How Newsom Budget Yanks Back Medi-Cal Health Care Gains for Low-Income Residents

By | Health Disparities, Health Equity, IN THE NEWS, Medicaid, Newsroom

Cal Matters: How Newsom Budget Yanks Back Medi-Cal Health Care Gains for Low-Income Residents (May 18, 2020)

The state’s revised budget released last week shows that the Golden State’s new economic reality will almost certainly hit the Medi-Cal program with cuts in services and provider rates, as well as rescinded expansions. The list of proposed changes is sweeping, from canceling coverage expansion to more older Californians – including undocumented seniors – to cuts in some adult dental services.

“I think there will be a huge effort within the next few weeks to see whether we can push back on this,” Ramsey said. “If we don’t get to go forward now, it will likely take years.”

Free Webcast: Medicare Coverage and COVID-19

By | DUAL ELIGIBLES, Health Care, Medicaid, Medicare, WEBINAR, Webinar Trainings

The Centers for Medicare & Medicaid Services (CMS) and new legislation have changed many of the rules in Medicare to respond to COVID-19. This webcast focuses on the changes to Medicare that most impact low-income older adults.

Who should participate:
Aging and legal advocates serving older adult Medicare beneficiaries who want to learn more about navigating the changes at CMS on behalf of their clients.

Amber Christ, Directing Attorney, Justice in Aging
Natalie Kean, Senior Staff Attorney, Justice in Aging

This webcast took place on Tuesday, April 14, 2020, at 11:00 a.m. PT/2:00 p.m. ET.


Economic challenges face elderly Americans during Covid-19 shutdowns

By | Economic Security, Health Care, IN THE NEWS, Medicaid, Medicare

KFTK St. Louis, The Randy Tobler Show: Economic challenges face elderly Americans during COVID-19 shutdowns, (April 7, 2020)

Amber Christ, Directing Attorney with Justice in Aging, joined Randy to discuss the challenges elderly Americans face during the Covid-19 pandemic.

Following the passage of the CARES Act, rebates were approved to help stimulate the economy, $1200 dollars per person which most will be received automatically.  This also includes those that receive Social Security retirement or Social Security Disability. Amber discusses, this as well as some of the health care provisions in the CARES Act.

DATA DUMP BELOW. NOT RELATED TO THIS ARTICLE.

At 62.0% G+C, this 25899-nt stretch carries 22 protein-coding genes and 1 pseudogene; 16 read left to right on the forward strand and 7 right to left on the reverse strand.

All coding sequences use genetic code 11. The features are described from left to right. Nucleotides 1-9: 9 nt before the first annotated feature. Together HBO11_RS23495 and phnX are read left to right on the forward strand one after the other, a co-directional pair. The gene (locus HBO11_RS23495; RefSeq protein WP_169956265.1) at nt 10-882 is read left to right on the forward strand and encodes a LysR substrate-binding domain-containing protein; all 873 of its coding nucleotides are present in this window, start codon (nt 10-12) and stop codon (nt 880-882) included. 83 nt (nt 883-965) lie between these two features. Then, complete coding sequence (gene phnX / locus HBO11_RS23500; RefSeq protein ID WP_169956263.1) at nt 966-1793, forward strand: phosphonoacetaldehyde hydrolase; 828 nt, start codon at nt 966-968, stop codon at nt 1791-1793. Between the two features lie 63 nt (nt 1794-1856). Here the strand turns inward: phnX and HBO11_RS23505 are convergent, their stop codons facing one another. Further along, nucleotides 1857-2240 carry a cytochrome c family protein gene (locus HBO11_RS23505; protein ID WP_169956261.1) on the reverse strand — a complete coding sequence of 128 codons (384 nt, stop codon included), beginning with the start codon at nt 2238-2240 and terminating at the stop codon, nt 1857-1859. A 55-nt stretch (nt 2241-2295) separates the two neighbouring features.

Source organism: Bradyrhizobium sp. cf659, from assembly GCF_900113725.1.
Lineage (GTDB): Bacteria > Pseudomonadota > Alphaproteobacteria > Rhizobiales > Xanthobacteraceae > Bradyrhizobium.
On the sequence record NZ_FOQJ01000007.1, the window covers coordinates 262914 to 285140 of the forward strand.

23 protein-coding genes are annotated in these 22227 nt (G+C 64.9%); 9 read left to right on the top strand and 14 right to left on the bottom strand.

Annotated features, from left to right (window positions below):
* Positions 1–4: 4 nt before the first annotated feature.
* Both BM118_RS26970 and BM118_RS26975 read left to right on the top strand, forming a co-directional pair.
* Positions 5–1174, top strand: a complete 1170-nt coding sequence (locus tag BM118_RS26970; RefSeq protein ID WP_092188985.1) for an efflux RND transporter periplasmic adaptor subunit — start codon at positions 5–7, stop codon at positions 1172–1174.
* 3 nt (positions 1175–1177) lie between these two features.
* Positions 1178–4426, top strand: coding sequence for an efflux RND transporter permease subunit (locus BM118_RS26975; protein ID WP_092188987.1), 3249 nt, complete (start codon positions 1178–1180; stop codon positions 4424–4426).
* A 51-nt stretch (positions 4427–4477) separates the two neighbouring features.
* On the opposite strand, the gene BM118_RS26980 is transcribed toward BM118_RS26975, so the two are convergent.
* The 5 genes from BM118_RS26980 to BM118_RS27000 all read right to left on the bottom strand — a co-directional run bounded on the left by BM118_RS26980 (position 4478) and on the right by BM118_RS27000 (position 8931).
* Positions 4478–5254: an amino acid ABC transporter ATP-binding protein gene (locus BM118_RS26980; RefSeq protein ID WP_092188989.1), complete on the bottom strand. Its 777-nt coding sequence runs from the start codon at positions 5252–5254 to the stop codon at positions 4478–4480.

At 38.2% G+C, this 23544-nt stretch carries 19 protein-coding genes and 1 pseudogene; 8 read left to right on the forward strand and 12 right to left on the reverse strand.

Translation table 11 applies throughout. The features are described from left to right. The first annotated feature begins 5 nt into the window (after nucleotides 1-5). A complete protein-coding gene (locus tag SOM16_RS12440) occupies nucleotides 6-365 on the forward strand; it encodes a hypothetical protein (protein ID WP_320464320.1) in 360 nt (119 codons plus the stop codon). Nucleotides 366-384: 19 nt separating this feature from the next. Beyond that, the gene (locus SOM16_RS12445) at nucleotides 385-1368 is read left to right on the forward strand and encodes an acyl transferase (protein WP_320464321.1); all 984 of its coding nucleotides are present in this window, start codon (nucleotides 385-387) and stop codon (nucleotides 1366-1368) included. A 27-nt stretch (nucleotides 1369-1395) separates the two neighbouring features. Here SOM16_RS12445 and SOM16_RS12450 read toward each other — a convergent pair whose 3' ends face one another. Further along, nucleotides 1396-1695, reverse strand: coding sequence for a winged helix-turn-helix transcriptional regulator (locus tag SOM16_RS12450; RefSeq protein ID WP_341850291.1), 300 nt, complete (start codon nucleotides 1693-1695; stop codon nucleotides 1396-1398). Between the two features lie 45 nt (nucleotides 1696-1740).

Summary: How States are Modifying HCBS Programs to Address COVID-19 Emergency

By | Health Care, Home & Community Based Services, Medicaid, Medicare, REPORTS

The Centers for Medicare & Medicaid Services (CMS) has begun reviewing and approving states’ emergency requests to modify their home and community-based services (HCBS) waivers. These approvals, documented through CMS’ Appendix K form, list the many modifications that CMS has approved in the past week.

As an aid to advocates, providers, and policy-makers, Justice in Aging is reviewing and summarizing the CMS approvals pertaining to aging-focused HCBS waivers. This summarized information, organized by the same categories used in Appendix K, can be a guide for advocates and others to identify useful modifications and flag others that may be problematic or otherwise unwanted.

Free Webinar: Updates on Public Charge & Older Immigrants

By | Medicaid, Medicare, Safety Net Defense, WEBINAR

When: Monday, March 9, 2020 from 11 -11:30 am PT/2-2:30 pm ET

In January, the U.S. Supreme Court removed the nationwide temporary injunction that had prevented the Department of Homeland Security (DHS) public charge immigration rule from taking effect. This means that the public charge rule that DHS finalized last August can go into effect nationwide, except in Illinois, where it is blocked by a statewide injunction. DHS announced that it will begin implementing the final rule on February 24th.

The Supreme Court’s decision endangers the health and well-being of older immigrants and their families and cruelly impedes the path to citizenship and family unification. However, it is not a final decision and we must continue to fight to stop this harmful policy from becoming permanent. The multiple cases challenging the underlying legality of the final public charge rule will continue in the courts. DHS has appealed all the district court decisions that issued preliminary injunctions to the Second, Fourth, Seventh, and Ninth Circuits. DHS has also asked the U.S. Supreme Court to hear the case.

Justice in Aging and our partners have filed amicus briefs in the Second and Ninth Circuits to ask the court to affirm the district courts’ nationwide injunctions and to highlight the ways in which this rule unfairly targets older immigrants, their families, and caregivers. This webinar, Updates on Public Charge & Older Immigrants, will begin with an overview of the public charge test and how it applies to older adults, discuss the current state of litigation, and provide information on what advocates need to know about the rule’s implementation.

Who should participate:
Aging and legal advocates, advocates serving immigrant communities, community-based providers, and others wanting to learn more about how changes to the public charge test and implementation of the new regulations impact older immigrants.

Denny Chan, Senior Staff Attorney, Justice in Aging
Natalie Kean, Senior Staff Attorney, Justice in Aging

This webinar took place on Monday, March 9, 2020, from 11 -11:30 am PT/2-2:30 pm ET. 

Closed captioning will be available during this webinar. A link with access to the captions will be shared through GoToWebinar’s chat box shortly before the webinar start time.


Medicaid’s Built-in Solution to Protect People from Crushing Debt

By | BLOG, Medicaid

Medicaid Retroactive Coverage: A Safeguard against Crushing Medical Debt & Key to Accessing Care

Carol was hospitalized after an accident in August. Although she did not apply for Medicaid until October, Medicaid’s retroactive coverage protection ensured that the Michigan Medicaid agency covered her medical bills totaling nearly $50,000 dating back to August.

John experienced a major medical crisis requiring him to stay in the hospital for 86 days. The total charges for his care exceeded $1 million. Because John was uninsured and low-income, the hospital’s staff prepared a Medicaid application, a process which took 65 days to complete. The Florida Medicaid agency approved the application and covered bills for the previous 90 days.